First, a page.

> Well you have an interestingly different approach!

Glad I could entertain you!

> Personally I kind of like either having the SQL statements in-line with
the rest
> of the code or functions that retrieve data for that particular query e.g.
> function get_students($class) {....

The problem with using your approach (in my sitation) is that I have quite a
few Selects that are rather long and used in several places throughout the
project.  I prefer to maintain the Selects in a single place so that I know
they are always uniform (ie do not contain errors) and so that it is easier
to make a change to the Select statement itself.  This is particularly
important in this project because my client's tech guy is a moron and
continues to request changes to the underlying database as the project

> 1. You could still solve your problem of having to worry when the constant
> definitions are included by setting global variables instead of constants
> and then doing an explicit eval-uation at their time of use e.g.

Good idea.  Done.  Thanks.

> 2. I notice you return a pointer to the results set rather than the
> themselves.  This means you still have to have mysql_fetch_... outside
> of GetData.  Why not return an array of the result rows instead?
> i.e. add to GetData
> while ($rows[] = mysql_fetch_array($result));
> mysql_free_result($result);
> return ($rows);
> This has the advantage of letting the rest of your code remain database

I had considered that approach, and certainly prefer it from a
maintainability standpoint, but it seems to me that performance can become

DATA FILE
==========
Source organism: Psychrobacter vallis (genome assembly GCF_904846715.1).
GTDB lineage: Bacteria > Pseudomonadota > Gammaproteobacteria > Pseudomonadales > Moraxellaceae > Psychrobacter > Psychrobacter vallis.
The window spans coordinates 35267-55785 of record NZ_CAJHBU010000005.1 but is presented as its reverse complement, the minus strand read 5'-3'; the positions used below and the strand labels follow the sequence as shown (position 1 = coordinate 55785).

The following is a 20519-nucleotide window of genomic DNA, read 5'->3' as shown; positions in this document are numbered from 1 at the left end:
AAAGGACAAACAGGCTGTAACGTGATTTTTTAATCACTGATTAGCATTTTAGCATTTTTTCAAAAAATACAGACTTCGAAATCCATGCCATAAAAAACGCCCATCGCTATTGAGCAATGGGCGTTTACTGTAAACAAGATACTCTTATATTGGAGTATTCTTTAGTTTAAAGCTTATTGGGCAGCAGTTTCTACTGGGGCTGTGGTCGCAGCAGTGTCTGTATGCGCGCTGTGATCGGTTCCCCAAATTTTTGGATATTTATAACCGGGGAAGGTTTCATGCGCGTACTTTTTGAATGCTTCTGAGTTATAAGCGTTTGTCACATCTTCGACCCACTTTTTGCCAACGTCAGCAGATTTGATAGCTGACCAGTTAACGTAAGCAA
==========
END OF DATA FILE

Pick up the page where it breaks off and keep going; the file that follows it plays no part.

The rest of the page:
an issue since I would have potentially large result sets in memory rather
than just one row at a time.  This particular client will have less than 30
users for the application and memory will most likely not be a problem.
However, I am positioning the project in the marketplace for schools with
hundreds of users and memory could indeed become a problem.

> 4. You should be aware that you approach may have performance implications
> you are carting ALL global variables into the symbol space of each call to
> Running under Apache with register_global_vars that meant 158 variables
> without any GET or POST variables.  However the new reference count
> of variables in php4 may minimise the impact of this. With any luck, it
> actually make a copy of any of your global variables in memory! I was
> surprised at how fast an extract($GLOBALS) ran, (7ms for me).

Well noted, I have replaced the extract($Globals) with global assignments
for the entire list of possible variables (which is considerably less than

> I guess the choice between your approach and the more conventional
> of in-line selects, per-select function call, or encapsulation as a data
> is simply about maintainability.  Personally I always prefer more lines of
> but simple code to clever structures which may be obtuse to the poor guy
who ends up
> maintaining my code.

My approach has certainly evolved over the years and I am sure it will
continue to do so.  In addition, my approach depends a lot on the particular
project I am developing.  One thing is certain though, the thing that
excites me about programming is the ability to devise clever and abstract
ways to accomplish a task.  I tend to offset the obtuse nature of my code
with a plethora of inline comments, just in case a maintainer (or I) has a
difficult time following the logic down the road.


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